Should fuel efficient diesel get equal tax incentive credits?

Posted By on November 12, 2011

After reading a recent article in the WSJ discussing the tens of thousands of high paying energy sector and supporting jobs that would be immediately available if the Keystone XL pipeline project would be approved, its clear that politics are more important to President Obama that U.S. jobs. He must have decided that the votes to be lost over approving the pipeline are more crucial than the thousands of good job and our countries independence from middle eastern oil. Don’t get me wrong, I’m all for clean energy and improving technology when it comes to transportaion, but when it comes to choosing whether to use oil from North America or having Canada pipe it across the Rocky Mountains and ship it across the Pacific Ocean  to China in supertankers … I’d rather the oil stay here and aid our economy. We aren’t going to eliminate the world consumption of oil in 5, 10 or even 20 years … or eliminate the the use of fossil fuels … so let’s help our economy and create jobs here since we’ll still be importing oil from overseas anyway … plus be tankering it from Canada to China as well. Senseless!

Favor Diesel Paper lede-thumb-620x210-106154

This brings me to another pet peeve … the government picking the preverbal winners and losers when it comes to energy. Why is it that clean and highly efficient gas and diesel cars aren’t eligible for tax credits, but EVs and hybrid models are? If it is efficiency and low emission we’re after, then a small diesel car is perfect for American highways … as buyers demonstrate. A recent white paper is pretty convincing and buyers are choosing diesels even though they have to pay a couple thousand more (particularly in suburbia and rural areas).  Why do only the EVs and hybrids that make good sense in cities get the tax credits – the power to charge them in most cases comes from burning something?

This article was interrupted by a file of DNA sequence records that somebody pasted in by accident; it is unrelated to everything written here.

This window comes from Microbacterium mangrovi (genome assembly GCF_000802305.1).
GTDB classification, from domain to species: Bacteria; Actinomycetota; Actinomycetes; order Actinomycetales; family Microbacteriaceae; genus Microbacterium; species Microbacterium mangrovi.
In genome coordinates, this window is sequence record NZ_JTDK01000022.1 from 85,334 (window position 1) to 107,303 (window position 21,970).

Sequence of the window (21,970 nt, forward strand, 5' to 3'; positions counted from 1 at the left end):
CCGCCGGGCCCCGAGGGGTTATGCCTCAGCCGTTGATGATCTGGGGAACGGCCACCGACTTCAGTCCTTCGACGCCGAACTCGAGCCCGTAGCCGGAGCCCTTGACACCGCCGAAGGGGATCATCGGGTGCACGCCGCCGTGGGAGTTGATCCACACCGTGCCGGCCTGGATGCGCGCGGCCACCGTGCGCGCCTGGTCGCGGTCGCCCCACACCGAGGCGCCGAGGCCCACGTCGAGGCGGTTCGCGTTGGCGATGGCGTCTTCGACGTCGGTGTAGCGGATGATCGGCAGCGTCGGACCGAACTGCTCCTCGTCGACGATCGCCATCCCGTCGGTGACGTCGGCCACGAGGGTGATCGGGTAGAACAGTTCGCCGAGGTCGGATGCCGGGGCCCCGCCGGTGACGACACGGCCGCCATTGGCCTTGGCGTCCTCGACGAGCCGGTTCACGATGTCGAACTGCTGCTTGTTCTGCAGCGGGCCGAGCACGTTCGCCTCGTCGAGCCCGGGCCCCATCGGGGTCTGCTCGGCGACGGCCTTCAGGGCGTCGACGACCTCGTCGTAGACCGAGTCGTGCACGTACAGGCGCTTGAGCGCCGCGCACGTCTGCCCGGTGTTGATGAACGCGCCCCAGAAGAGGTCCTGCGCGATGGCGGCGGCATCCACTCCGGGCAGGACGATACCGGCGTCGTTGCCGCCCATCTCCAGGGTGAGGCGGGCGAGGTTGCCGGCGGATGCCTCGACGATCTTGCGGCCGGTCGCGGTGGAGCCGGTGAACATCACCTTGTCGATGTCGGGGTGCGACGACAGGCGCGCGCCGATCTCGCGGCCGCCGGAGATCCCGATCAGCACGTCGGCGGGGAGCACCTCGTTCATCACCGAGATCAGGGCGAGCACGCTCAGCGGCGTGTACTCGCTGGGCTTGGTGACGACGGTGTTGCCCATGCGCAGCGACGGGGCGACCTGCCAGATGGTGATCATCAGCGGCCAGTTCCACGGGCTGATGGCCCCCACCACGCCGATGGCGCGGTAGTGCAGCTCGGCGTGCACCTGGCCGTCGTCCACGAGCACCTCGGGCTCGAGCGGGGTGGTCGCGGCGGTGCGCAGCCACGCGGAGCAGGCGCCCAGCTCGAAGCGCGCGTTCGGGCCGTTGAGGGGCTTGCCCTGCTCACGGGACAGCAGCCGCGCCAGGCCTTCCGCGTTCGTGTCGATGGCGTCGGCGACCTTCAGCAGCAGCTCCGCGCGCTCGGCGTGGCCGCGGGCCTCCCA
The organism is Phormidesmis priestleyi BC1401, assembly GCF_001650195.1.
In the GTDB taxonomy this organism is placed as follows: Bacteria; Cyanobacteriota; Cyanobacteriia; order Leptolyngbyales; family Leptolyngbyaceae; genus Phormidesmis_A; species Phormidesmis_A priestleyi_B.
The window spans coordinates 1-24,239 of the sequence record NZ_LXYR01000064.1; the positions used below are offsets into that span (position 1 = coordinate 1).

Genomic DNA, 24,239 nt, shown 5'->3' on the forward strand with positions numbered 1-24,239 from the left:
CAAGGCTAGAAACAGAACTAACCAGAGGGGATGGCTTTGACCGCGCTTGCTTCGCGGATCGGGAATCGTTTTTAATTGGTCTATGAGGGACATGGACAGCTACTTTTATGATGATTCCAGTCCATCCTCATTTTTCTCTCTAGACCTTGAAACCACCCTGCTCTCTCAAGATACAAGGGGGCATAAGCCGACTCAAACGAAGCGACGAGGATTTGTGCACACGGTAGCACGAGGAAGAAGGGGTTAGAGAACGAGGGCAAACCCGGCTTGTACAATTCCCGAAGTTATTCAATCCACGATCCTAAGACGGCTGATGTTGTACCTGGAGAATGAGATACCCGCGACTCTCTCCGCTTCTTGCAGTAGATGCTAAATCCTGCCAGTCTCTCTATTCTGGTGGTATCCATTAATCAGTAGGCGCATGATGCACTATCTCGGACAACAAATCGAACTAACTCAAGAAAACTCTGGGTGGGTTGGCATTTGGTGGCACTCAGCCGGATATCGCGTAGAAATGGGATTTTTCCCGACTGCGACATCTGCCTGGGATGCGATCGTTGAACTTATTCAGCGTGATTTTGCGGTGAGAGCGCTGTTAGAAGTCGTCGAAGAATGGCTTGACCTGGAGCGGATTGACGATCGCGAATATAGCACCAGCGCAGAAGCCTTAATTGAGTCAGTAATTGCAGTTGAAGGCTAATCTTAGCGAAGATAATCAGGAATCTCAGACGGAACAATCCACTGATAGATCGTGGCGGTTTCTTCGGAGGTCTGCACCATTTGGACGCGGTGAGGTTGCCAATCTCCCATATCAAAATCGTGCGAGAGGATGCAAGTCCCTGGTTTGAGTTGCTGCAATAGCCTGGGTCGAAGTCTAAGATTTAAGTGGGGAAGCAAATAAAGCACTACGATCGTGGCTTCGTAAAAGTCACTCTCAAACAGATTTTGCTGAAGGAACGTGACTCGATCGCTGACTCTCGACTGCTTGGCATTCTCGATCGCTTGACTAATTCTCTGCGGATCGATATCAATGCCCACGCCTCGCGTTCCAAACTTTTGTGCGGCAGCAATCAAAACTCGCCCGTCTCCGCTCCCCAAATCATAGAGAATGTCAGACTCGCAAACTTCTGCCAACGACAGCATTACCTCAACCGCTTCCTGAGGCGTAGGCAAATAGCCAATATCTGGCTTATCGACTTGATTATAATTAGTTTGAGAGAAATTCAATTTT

Let’s either be fair and offer tax incentives for all efficient vehicles … or just let the consumer and the markets decide and stop the credits all together.

Choice Favors Diesel
Despite such incentives for electric-drive vehicles, consumers are already favoring diesels as a way to increase their fuel economy, the paper argues. Mineta points out that sales data shows that for models that offer both clean-diesel and conventional gas versions, such as the Audi A3 hatchback (top) and Volkswagen Jetta SportWagen Diesel, almost 40 percent of  customers are choosing diesel.



After opining on the early part of this topic and sourcing the Wall Street Journal, I figured it only fair to add a PBS video news clip below.


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